Negotiations between Chinese Foreign Minister Wang Yi and the 10 Pacific island nations failed to reach an agreement on a comprehensive security agreement on Monday, after sharp warnings the proposal would push the region into “Beijing’s orbit.”
A virtual summit of leaders and foreign ministers is expected to discuss proposals to increase China’s involvement in security, economy and politics in the South Pacific.
But the effort appears to have failed after some regional leaders expressed deep concern.
“As always, we put consensus first,” co-host and Fiji Prime Minister Frank Bainimarama said after the meeting, indicating that a broader agreement would be needed before any “new regional agreement” could be reached.
Wang is in the Fijian capital, Subha, as part of a 10-day diplomatic blitz, as Beijing clashes with Washington and its allies over its influence in the strategically important Pacific region.
Ahead of his visit, China proposed an agreement that would allow Beijing to train Pacific island police, engage in cyber security, expand political ties, conduct sensitive maritime mapping, and gain greater access to natural resources on land and water.
As a temptation, Beijing has offered millions of dollars in financial aid, the prospect of a China-Pacific Free Trade Agreement, and access to a huge market for China’s 1.4 billion people.
China has established itself as a “major developing country” in the South Pacific that stands shoulder to shoulder with small and medium-sized countries.
Prior to the meeting, President Xi Jinping sent a message that China would be “a good brother” in the region and that they shared a “common destiny”, according to state broadcaster CCTV.
But in a letter to other regional leaders, David Panuelo, president of the Federated States of Micronesia, warned that the proposed agreement was “unscrupulous” and would ensure “Chinese influence in government” and “economic control” of key industries.
After Monday’s closed-door meeting, Wang did not directly quote the proposed “Common Development Vision” document, but said the two sides would “continue ongoing and in-depth discussions and consultations to build further consensus on cooperation.”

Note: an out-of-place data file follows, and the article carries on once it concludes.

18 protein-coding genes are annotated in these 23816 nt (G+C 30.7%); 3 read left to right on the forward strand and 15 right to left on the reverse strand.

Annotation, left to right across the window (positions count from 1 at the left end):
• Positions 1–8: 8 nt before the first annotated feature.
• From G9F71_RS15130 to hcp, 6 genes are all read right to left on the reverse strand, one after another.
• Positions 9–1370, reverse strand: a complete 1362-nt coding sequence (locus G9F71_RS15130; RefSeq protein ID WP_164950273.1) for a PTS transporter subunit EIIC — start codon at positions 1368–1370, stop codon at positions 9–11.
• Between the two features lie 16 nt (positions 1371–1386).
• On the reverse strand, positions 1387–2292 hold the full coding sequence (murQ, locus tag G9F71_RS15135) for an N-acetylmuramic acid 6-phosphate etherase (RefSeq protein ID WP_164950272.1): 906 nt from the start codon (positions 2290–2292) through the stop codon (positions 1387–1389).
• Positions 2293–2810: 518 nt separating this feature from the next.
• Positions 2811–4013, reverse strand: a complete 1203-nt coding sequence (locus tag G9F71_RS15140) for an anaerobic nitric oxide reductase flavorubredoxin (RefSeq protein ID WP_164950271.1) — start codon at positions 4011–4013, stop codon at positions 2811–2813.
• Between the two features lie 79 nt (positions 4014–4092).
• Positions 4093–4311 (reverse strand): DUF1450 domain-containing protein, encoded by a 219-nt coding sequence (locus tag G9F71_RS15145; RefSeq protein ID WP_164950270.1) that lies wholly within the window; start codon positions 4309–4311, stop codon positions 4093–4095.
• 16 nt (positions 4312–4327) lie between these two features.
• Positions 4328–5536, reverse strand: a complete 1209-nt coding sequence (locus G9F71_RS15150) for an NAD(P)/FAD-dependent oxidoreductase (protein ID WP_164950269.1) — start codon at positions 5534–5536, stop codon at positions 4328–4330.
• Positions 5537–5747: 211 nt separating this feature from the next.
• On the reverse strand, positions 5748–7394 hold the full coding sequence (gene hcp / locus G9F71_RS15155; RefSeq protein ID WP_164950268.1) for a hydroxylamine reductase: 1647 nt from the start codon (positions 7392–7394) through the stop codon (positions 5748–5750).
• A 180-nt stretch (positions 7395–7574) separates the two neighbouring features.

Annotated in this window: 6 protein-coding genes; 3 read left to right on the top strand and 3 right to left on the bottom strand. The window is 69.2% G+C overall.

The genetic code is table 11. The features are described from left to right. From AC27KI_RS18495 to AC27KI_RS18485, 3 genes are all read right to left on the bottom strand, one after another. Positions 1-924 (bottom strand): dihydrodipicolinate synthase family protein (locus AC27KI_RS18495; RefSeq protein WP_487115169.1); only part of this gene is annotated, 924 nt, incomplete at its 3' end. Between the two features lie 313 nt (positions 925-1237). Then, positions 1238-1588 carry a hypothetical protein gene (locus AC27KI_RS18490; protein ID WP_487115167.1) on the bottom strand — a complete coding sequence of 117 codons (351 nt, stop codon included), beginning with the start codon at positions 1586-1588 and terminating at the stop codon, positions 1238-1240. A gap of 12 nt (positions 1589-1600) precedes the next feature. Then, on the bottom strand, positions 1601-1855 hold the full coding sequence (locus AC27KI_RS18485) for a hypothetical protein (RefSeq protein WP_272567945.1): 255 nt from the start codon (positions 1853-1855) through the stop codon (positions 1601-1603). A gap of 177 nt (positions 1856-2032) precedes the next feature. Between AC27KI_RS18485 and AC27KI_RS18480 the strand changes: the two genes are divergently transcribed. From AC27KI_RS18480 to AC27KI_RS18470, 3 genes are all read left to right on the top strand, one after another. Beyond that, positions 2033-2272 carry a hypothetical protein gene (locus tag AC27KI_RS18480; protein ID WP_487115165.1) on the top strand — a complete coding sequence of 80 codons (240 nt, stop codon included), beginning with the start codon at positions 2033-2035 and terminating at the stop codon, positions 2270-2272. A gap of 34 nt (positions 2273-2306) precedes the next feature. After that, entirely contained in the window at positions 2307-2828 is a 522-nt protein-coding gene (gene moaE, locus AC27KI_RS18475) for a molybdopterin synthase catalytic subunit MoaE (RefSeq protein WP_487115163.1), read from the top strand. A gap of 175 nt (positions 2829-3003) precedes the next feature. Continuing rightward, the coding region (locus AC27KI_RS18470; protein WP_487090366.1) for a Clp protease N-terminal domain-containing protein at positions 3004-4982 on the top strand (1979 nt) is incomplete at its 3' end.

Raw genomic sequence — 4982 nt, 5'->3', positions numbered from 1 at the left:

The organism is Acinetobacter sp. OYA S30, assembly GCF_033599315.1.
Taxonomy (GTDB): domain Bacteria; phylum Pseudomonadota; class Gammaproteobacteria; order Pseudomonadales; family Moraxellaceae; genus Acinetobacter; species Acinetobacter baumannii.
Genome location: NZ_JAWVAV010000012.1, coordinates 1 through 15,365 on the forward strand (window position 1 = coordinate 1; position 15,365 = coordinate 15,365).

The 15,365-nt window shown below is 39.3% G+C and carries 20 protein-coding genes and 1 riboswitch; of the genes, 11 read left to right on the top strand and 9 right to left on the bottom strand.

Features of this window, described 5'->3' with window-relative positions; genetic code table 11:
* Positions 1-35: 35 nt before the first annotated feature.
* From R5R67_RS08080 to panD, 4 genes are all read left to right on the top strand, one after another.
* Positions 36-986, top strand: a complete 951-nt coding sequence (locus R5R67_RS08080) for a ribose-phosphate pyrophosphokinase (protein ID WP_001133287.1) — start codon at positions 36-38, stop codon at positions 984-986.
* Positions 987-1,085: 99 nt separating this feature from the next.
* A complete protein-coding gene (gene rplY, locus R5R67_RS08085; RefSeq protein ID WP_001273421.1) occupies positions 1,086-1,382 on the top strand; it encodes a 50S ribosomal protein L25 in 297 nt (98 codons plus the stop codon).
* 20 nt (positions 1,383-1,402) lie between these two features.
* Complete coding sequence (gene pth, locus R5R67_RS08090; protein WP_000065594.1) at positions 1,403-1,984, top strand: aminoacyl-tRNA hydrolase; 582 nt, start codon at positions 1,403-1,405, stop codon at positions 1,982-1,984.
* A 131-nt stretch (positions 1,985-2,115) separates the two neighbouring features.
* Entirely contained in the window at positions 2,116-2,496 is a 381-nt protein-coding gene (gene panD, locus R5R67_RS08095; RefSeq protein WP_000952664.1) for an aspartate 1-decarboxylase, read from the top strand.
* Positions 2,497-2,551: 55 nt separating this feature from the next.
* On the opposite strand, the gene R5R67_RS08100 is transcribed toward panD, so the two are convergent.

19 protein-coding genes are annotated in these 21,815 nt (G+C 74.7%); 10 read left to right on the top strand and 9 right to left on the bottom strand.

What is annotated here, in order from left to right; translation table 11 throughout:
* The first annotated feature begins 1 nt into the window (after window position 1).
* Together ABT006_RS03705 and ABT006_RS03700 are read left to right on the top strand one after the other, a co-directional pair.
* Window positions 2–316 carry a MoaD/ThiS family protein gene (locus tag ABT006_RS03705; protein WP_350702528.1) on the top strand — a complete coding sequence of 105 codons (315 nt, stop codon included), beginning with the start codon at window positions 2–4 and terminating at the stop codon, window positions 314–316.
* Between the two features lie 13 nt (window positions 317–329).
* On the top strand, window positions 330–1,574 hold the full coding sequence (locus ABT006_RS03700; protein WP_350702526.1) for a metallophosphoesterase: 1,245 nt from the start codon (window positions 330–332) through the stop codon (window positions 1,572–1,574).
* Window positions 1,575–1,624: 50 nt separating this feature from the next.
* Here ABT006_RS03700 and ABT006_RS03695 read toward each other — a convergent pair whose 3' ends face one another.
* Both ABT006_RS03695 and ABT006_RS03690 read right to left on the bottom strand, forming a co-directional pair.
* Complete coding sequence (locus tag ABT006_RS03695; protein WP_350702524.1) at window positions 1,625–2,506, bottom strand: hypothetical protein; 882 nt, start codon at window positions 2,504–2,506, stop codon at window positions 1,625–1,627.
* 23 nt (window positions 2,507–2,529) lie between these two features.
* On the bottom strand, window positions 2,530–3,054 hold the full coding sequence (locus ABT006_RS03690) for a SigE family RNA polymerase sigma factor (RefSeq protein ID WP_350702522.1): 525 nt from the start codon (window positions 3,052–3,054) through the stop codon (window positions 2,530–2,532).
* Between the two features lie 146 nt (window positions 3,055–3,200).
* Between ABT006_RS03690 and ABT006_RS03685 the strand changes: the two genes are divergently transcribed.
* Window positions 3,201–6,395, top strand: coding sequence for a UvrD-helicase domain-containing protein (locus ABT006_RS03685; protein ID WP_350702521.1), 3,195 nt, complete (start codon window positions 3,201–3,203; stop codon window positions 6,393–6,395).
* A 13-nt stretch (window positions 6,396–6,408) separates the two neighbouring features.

He added: “China will publish its own position paper highlighting our own position and proposals and proposals for cooperation with the Pacific island nations.”
Wang instead announced that the 10 Pacific island nations had agreed to memorandums of understanding on China’s “Belt and Road” infrastructure initiative, urging those concerned about Beijing’s intentions to be “not too worried and not too nervous.”
Western powers have stepped in to oppose China’s move in the region, with the US State Department warning South Pacific nations to be wary of “shady, ambiguous agreements with little transparency”.
The country’s new foreign minister has warned of the “consequences” of such an agreement, with Australia joining the United States in rejecting China’s efforts to extend its security deeper into the region.
Many in the Pacific are keen to maintain friendly relations with China, balancing relations between Beijing and Washington, as well as focusing on the more pressing threat of climate change and daily economic problems.
During a joint appearance with Wang, Bainimarama lashed out at those employed in “geopolitical point-scoring” that “whose community is slipping under the rising sea, whose jobs have been lost in the epidemic or whose families have been affected.” By rapid growth “.
All but a few of the Pacific islands are deeply vulnerable to rising sea levels due to lowlands and climate change.
(Except for the title, this story was not edited by NDTV staff and was published from a syndicated feed.)